As designers, we try to be constantly optimistic. We don’t see problems, we see challenges. We view them as possibilities to build a better world. We reframe, obsessively gathering multiple perspectives to find opportunities. We empathize. Prototype. Fail. Try again. In Habi, we say sige lang nang sige.
But this year was different. The problems that we faced (and are still facing) such as government corruption, fake news, COVID-19, disasters, police impunity, and state brutality, are much much bigger. They are not challenges that can be solved in a design sprint; they are deeply systemic issues that might take more than a week to even unpack. In many moments this year, I found myself feeling crushed. Fearful. Angry even. And just like many, this has paralyzed me for a while. It seemed naive and foolishly positive to approach this with the design-thinking-optimism that we have grown to fully embrace. But maybe not.
“Hope has two beautiful daughters; their names are Anger and Courage. Anger at the way things are, and Courage to see that they do not remain as they are.”
I found strength in these wise words from Augustine of Hippo. From it, I took away a much more powerful idea of hope. One that avoids reducing it as blind faith. Hope as an act of defiance.
In design, we have what we call “gravity problems”, which are the types of problems we need to accept as part of the context. Things we can’t change. Usually this makes the design process more comfortable, as we tend to lean on these limits to make our design scope more manageable. But with hope, we can lean in to the discomfort. Or we have to. We’re already feeling pain anyway, now is not the time for complacency.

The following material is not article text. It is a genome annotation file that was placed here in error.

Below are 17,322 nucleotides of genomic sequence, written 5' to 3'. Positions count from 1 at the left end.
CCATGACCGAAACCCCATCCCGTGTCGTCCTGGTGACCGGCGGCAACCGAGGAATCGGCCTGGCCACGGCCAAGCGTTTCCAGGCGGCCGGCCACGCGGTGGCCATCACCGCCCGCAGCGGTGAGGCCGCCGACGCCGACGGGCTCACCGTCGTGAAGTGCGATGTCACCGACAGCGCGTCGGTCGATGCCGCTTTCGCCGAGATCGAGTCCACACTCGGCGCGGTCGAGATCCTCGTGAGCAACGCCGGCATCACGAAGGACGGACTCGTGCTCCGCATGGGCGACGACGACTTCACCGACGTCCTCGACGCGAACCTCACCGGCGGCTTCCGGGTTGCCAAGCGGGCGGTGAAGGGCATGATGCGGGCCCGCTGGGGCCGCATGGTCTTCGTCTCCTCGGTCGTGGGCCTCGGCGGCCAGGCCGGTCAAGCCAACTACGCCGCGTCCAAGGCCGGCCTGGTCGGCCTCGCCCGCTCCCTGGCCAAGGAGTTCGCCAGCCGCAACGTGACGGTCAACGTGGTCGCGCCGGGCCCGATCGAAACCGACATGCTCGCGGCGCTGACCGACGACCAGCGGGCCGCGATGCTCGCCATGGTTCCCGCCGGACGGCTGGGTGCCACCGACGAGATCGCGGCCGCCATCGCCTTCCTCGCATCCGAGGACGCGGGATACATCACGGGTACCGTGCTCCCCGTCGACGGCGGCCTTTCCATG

Hope calls on us to channel our anger and access our courage. Instead of resting on apathy or being consumed by bitterness and fear, let’s choose to create. Let our rage feed our desire for something better. Together with educators and communities, let’s redefine the stories and structures that are at the root of these issues. Let’s design work that carry visions of a hopeful future—a creative, informed, socially-just, and healthy future. Let’s make hope real.